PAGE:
An Unfortunately Brilliant Series

An Unfortunately Brilliant Series
Courtesy Photo Lemony Snicket’s A Series of Unfortunate Events is now streaming on Netflix.

Courtesy Photo
Lemony Snicket’s A Series of Unfortunate Events is now streaming on Netflix.

Lemony Snicket’s A Series of Unfortunate Events, based on the books by Daniel Handler (pen name: Lemony Snicket) is an exercise in fantastically morose whimsy. Announced last year by Netflix, the series does in so many ways what the attempt at a movie in 2004 was unable to do. Longform television is an ideal medium for adapting novels, and A Series of Unfortunate Events proves that beyond any shadow of doubt.

At eight episodes, A Series of Unfortunate Events gives two each to the first four of Handlers series of (fittingly) 13 books. This makes for a very watchable format while also giving the adaptations themselves enough time to breathe and pace everything correctly. At right around two hours for each book, this effectively makes each novel into its very own movie, allowing more than enough time to thoroughly adapt the 300-odd-page novels in completion.

What follows is an extremely (un)pleasant and wondrously Gothic journey into the tragically ill-fated lives of the Baudelaire children: Violet, Klaus, and baby Sunny. After their parents tragically perish in a fire (perish means die), the Baudelaires are put into the care of their closest living relative (taken in the first episode to mean “nearest in proximity”); the dastardly, devious, diabolical Count Olaf (a brilliantly hammy, scenery-munching Neil Patrick Harris). Imparting this tale of woe to us is Lemony Snicket himself, as played by Patrick Warburton, weaving himself in and out of scenes and shattering the fourth wall repeatedly. Warburton’s dulcet tones are a perfect accompaniment to the dark tale unfolding before us.

Child actors are a hard thing. For every brilliant and capable-beyond-their-years one, there are twenty that are just kids and just want to be kids. The actors hired to play Violet and Klaus (Malina Weissman, who played young Kara Zor-El in season one of Supergirl, and Louis Hynes, who is effectively making his major debut here) are both great, handling what could easily be clunky, stilted dialogue even in the hands of seasoned actors.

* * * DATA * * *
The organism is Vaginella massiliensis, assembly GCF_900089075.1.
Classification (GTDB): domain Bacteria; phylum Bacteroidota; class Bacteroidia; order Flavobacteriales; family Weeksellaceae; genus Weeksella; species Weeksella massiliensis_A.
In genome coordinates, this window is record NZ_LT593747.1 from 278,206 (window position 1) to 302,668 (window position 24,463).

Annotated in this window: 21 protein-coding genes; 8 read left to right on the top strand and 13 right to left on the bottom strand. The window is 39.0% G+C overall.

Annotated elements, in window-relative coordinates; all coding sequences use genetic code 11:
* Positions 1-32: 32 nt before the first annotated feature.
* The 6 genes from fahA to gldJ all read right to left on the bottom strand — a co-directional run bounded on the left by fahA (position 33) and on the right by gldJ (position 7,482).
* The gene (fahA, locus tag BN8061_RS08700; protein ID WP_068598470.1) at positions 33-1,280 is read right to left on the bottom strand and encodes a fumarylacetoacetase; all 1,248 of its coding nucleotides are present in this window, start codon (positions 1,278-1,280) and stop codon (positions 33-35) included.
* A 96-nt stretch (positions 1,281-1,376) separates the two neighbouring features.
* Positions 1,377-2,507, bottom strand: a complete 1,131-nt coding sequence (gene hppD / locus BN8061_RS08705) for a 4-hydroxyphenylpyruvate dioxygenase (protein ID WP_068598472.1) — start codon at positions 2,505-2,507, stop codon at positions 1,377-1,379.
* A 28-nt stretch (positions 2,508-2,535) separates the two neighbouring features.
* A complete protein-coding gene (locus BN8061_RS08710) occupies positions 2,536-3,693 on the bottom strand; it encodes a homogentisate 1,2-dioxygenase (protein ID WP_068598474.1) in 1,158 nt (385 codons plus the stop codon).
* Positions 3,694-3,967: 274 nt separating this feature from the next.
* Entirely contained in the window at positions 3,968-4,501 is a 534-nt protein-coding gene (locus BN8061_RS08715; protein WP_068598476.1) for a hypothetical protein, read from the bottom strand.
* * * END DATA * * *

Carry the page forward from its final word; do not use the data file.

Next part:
The baby is a bit of a different story, as it’s clear they’ve used CGI on the child’s face and the Uncanny Valley is crossed many times. Sunny is a fantastical character, her babbles and gurgles translated via both subtitles and Violet and Klaus, who always understand their baby sister no matter what. She also has the teeth of a cartoon beaver, smoothing down rocks and munching through trees, or chopping parsley and slicing baguettes. Couple all of the over-the-top cartoonishness with the production schedule assumed for the 13 books (three seasons and three years) and it makes sense that they would do whatever they could to maintain the illusion that Sunny isn’t growing like a normal baby would grow. The timeline is subject to some great jokes in the series itself, so I don’t actually have a clue how long any of this takes, nor how long the series itself takes to play out.

The lives of the Baudelaire orphans are not for the faint of heart. Constantly accompanying the tale unfolding on the screen are dire warnings from Lemony Snicket that if there is something, anything else we could be watching, we should. Imploring us not to continue, how the tale he’s telling keeps him up at night even now, that the sadness and bleakness of the Baudelaire’s world is not entertainment. But, like a slow-motion train wreck, it’s impossible to look away, even if Count Olaf tells us to in the show’s constantly changing theme song.

The Baudelaire’s world invokes one of producer Barry Sonnenfeld’s more famous worlds, that of Gomez and Morticia Addams and The Addams Family movies of the early ‘90s. A Gothic sensibility prevails in both the décor and the attitude of most of the characters, but it’s far enough removed from the likes of Tim Burton that it always feels unique and never derivative.

While Snicket and Olaf may implore you to look away, I have to say the opposite. Definitely check out Lemony Snicket’s A Series of Unfortunate Events, which fittingly began streaming on Friday the 13th, and is now available in its entirety on Netflix.

Categories: Commentary